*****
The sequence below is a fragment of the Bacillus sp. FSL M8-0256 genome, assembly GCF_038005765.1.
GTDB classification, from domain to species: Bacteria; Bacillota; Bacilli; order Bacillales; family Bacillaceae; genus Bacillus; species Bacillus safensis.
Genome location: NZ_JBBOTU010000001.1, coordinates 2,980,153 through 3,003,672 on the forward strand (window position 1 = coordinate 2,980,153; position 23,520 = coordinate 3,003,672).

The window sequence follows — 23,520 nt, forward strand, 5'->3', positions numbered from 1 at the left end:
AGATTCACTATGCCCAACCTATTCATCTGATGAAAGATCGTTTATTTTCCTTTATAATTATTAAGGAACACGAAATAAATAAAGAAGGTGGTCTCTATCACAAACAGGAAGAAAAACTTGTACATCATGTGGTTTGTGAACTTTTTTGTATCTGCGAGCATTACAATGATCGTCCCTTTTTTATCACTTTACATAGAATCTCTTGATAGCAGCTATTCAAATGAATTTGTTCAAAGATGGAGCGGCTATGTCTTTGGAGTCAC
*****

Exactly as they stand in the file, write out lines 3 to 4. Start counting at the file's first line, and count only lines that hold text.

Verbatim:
Genome location: NZ_JBBOTU010000001.1, coordinates 2,980,153 through 3,003,672 on the forward strand (window position 1 = coordinate 2,980,153; position 23,520 = coordinate 3,003,672).

The window sequence follows — 23,520 nt, forward strand, 5'->3', positions numbered from 1 at the left end: